Resume Stand Up
Does Your Resume Stand Up To The Competition?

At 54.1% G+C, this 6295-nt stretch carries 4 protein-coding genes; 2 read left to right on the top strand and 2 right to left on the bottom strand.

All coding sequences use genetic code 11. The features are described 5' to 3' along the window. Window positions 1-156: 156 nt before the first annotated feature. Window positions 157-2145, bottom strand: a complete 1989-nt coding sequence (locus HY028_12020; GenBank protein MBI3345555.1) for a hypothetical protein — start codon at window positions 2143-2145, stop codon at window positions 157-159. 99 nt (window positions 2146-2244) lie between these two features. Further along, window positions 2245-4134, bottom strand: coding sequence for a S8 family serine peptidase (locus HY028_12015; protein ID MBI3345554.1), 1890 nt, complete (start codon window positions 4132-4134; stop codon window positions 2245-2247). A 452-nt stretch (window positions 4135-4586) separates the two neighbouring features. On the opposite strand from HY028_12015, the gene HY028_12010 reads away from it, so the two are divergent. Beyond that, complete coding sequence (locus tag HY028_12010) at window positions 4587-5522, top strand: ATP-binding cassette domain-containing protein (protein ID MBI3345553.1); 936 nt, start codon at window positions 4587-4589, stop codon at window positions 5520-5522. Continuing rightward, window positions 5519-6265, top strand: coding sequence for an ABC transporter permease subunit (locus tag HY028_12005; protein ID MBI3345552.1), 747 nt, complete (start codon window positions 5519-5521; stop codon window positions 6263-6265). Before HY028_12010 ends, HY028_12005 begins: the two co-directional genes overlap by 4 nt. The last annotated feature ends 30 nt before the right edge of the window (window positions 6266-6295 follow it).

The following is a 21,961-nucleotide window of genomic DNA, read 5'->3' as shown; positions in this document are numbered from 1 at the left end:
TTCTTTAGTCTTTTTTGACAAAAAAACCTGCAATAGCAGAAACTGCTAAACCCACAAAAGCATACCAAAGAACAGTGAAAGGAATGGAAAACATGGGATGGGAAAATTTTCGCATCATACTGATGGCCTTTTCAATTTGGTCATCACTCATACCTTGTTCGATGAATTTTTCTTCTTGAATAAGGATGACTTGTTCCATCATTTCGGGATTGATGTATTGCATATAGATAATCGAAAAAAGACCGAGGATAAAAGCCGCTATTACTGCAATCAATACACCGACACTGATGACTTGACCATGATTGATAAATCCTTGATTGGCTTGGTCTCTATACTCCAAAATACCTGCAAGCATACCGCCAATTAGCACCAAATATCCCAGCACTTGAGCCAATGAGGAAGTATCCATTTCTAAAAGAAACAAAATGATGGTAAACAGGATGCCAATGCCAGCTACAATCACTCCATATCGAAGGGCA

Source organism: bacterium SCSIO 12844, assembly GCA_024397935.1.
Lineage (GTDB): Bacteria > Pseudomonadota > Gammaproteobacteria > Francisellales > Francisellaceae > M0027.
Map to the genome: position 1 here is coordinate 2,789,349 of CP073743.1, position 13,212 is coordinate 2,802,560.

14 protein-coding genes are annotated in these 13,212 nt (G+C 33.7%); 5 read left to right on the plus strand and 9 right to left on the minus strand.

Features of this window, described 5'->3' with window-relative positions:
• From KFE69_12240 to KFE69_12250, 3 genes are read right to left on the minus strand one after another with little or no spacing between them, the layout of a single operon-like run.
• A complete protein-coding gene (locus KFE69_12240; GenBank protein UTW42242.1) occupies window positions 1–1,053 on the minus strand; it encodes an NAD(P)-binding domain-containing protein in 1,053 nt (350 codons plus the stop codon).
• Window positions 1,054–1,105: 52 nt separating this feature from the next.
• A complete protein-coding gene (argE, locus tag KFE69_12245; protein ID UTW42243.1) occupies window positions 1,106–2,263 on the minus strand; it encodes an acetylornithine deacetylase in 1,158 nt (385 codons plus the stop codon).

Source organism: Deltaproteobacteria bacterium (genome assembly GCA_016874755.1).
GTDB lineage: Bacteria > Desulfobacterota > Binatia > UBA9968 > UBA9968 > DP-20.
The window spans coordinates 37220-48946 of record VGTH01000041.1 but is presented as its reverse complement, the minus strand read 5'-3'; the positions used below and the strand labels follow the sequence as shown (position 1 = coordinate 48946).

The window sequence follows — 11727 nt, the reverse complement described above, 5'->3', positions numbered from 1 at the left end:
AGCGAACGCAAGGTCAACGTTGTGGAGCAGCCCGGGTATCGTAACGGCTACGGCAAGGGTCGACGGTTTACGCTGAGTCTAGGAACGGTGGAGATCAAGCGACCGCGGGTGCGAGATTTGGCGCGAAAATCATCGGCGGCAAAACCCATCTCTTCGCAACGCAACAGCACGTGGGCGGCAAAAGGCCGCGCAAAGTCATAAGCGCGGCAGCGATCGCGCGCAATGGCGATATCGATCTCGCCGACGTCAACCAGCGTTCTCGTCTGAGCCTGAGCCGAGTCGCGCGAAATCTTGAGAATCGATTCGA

Imagine that for every opportunity there is a minimum of one hundred candidates vying for that position. now ask if your resume will be near the top. When reviewing your resume the hiring manager typically makes a decision on the first page. After that they are reading the rest to justify the opinion they have already formed. take a hard look and make sure your highlights and capabilities are all listed on top. Much like a celebrity magazine, your goal is to entice the employer early into wanting to learn more about you. Go through every line and assure yourself if it has earned the right to be there. Are you speaking of results? Have you provided good context? Is the information clear and captivating? Will the employer care? employers often look for alarming date patterns. If there are short stays or gaps, then explain them. never use date trickery (e.g. just providing the year employed) to try to fool an employer. Doing this will penalize you and get your resume eliminated quickly. think about it; if you can’t be upfront at this stage what are you saying about the type of employee you will be? Other experts will tell you to present your achievements in StAr format (Situation-task-Action-result); I suggest you reverse it and give them rAtS (result-Action-task-Situation). the reason is simple… no one cares what you did until they know what results were achieved. today, executive resumes include graphs and testimonials to draw the reader in and offer proof of capability.
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